Integrating evidence from multiple domains is useful in prioritizing disease candidate genes for subsequent testing. We ranked all known human genes (n = 3819) under linkage peaks in the Irish Study of High-Density Schizophrenia Families using three different evidence domains: 1) a meta-analysis of microarray gene expression results using the Stanley Brain collection, 2) a schizophrenia protein-protein interaction network, and 3) a systematic literature search. Each gene was assigned a domain-specific p-value and ranked after evaluating the evidence within each domain. For comparison to this ranking process, a large-scale candidate gene hypothesis was also tested by including genes with Gene Ontology terms related to neurodevelopment. Subsequently, genotypes of 3725 SNPs in 167 genes from a custom Illumina iSelect array were used to evaluate the top ranked vs. hypothesis selected genes. Seventy-three genes were both highly ranked and involved in neurodevelopment (category 1) while 42 and 52 genes were exclusive to neurodevelopment (category 2) or highly ranked (category 3), respectively. The most significant associations were observed in genes PRKG1, PRKCE, and CNTN4 but no individual SNPs were significant after correction for multiple testing. Comparison of the approaches showed an excess of significant tests using the hypothesis-driven neurodevelopment category. Random selection of similar sized genes from two independent genome-wide association studies (GWAS) of schizophrenia showed the excess was unlikely by chance. In a further meta-analysis of three GWAS datasets, four candidate SNPs reached nominal significance. Although gene ranking using integrated sources of prior information did not enrich for significant results in the current experiment, gene selection using an a priori hypothesis (neurodevelopment) was superior to random selection. As such, further development of gene ranking strategies using more carefully selected sources of information is warranted.


A wealth of information relevant to the genetics of complex disorders is available via a wide variety of platforms such as gene expression, protein-protein interactions (PPIs), biological pathways, and Gene Ontology (GO). It was hoped that the advent of large scale genome-wide association studies (GWAS) would eliminate the need to utilize this data as a means to uncover susceptibility loci. However, psychiatric GWAS have shown that there are likely many loci of small effect and few results are significant after corrections for multiple testing [1], [2], [3]. Furthermore, the loci that do survive only account for modest proportions of heritability. Therefore, novel methods are still needed to identify additional causative loci. The use of multiple, existing sources of information could increase statistical power to detect susceptibility genes and minimize the risk of pursuing false positives in follow up investigations. However, due to the large amount of information plus heterogeneity among data sources, the task of combining such information in an optimal way is complex and difficult, either intuitively or manually.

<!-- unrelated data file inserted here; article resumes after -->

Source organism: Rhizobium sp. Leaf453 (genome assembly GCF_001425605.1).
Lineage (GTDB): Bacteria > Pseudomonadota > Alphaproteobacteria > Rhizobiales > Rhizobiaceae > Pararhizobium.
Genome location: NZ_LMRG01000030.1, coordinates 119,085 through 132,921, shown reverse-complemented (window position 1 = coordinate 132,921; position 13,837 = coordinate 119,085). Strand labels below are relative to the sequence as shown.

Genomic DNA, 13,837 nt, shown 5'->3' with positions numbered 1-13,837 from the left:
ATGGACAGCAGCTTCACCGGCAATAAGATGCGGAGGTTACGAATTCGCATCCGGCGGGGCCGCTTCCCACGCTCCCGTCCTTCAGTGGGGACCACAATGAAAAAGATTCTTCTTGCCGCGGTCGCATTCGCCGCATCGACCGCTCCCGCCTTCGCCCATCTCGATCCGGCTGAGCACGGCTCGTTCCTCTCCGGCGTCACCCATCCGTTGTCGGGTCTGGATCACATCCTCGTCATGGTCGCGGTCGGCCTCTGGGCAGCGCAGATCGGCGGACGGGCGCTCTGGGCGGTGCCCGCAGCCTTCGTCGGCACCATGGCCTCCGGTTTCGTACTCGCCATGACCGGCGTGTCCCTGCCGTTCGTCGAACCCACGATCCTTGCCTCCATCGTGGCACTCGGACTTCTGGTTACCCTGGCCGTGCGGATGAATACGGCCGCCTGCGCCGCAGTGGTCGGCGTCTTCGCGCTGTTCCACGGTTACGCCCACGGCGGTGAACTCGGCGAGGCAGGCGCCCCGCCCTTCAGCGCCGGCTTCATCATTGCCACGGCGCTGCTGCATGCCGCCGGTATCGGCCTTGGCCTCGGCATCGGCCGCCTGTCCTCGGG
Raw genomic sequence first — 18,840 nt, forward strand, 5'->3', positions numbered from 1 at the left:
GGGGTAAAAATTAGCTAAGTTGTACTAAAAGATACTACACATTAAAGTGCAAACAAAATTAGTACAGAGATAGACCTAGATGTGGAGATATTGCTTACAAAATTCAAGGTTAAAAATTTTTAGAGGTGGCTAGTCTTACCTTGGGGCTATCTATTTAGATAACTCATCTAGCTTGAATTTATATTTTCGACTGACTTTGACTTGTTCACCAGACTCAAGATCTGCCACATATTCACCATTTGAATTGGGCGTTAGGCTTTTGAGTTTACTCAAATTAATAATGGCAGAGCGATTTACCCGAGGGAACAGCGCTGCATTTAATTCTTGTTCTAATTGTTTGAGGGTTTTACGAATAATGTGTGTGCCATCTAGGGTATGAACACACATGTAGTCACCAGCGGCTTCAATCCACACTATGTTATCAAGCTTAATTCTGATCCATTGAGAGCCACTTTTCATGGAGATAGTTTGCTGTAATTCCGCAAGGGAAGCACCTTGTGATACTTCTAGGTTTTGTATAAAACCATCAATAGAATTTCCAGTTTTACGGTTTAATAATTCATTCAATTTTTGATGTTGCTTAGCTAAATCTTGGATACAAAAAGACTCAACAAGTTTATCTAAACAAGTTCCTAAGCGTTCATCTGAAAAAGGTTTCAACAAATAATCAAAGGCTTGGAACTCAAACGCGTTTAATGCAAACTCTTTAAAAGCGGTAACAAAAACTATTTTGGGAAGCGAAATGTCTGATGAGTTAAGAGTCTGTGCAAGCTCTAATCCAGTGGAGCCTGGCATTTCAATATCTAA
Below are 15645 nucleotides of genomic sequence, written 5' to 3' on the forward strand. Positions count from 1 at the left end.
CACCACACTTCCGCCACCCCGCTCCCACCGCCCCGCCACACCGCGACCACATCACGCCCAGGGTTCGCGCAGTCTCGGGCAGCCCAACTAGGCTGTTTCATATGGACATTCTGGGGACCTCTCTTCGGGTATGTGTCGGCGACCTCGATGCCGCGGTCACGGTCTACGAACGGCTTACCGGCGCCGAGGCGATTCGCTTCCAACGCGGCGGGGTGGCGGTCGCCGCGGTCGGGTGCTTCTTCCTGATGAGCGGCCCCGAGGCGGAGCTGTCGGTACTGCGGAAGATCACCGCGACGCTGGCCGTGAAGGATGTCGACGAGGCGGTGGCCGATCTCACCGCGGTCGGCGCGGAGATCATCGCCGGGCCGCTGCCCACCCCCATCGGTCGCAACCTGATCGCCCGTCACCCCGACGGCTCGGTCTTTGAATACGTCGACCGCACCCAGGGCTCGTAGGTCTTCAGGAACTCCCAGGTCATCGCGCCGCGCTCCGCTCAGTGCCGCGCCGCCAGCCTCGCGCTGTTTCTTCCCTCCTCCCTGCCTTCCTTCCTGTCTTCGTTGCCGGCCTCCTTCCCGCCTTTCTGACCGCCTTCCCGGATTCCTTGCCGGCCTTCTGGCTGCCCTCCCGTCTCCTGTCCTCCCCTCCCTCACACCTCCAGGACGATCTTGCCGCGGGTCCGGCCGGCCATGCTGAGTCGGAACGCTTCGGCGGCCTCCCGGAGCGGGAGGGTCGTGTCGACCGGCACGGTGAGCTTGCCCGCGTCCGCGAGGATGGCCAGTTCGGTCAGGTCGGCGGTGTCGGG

Schizophrenia is a disorder that is particularly suitable to this type of approach. While other complex disorders and traits such as type 2 diabetes and height have been gathering a rapidly growing list of replicated and validated susceptibility loci, several features of schizophrenia will arguably make such success less likely. Although its heritability is higher than many complex disorders such as type 2 diabetes, its prevalence is lower. This makes very large studies with tens or hundreds of thousands of participants much more challenging (albeit necessary in order to detect an effect). There is also phenotypic and diagnostic heterogeneity which is arguably less present in other complex disorders and which may reflect genetic heterogeneity as well. Moreover, for schizophrenia, there is increasing evidence suggesting a complex genetic architecture comprising a mixture of rare highly-penetrant mutations such as large deletions in gene NRXN1 [4] as well as common single nucleotide polymorphisms (SNPs) [5]. Furthermore, well developed animal models or the availability of patient tissue are very limited. However, there are multiple schizophrenia GWAS available now, which can be used to evaluate hypotheses or ranking procedures.

We have previously developed a procedure for gene ranking based on a priori evidence and the results from a small validation study were encouraging [6]. Here, we reported a modified ranking procedure for complex diseases such as schizophrenia, applied it to all genes residing in regions of linkage in the Irish Study of High Density Schizophrenia Families (ISHDSF) sample, and performed a larger evaluation of the method. To evaluate the utility of this approach, we compared it with a gene selection approach based on the well-established neurodevelopmental etiological hypothesis of schizophrenia [7].

Materials and Methods

Ethics statement

This research was approved by the Institutional Review Boards of Virginia Commonwealth University School of Medicine and the Washington VA Medical Center. All subjects gave verbal assent to participate in research, as this represented the ethical standard in Ireland at the time these data were collected. This strategy was specifically approved by the Health Research Board, Dublin. Permission was received to use the data in this study, and the data we de-identified prior to analysis.

Subjects and phenotypes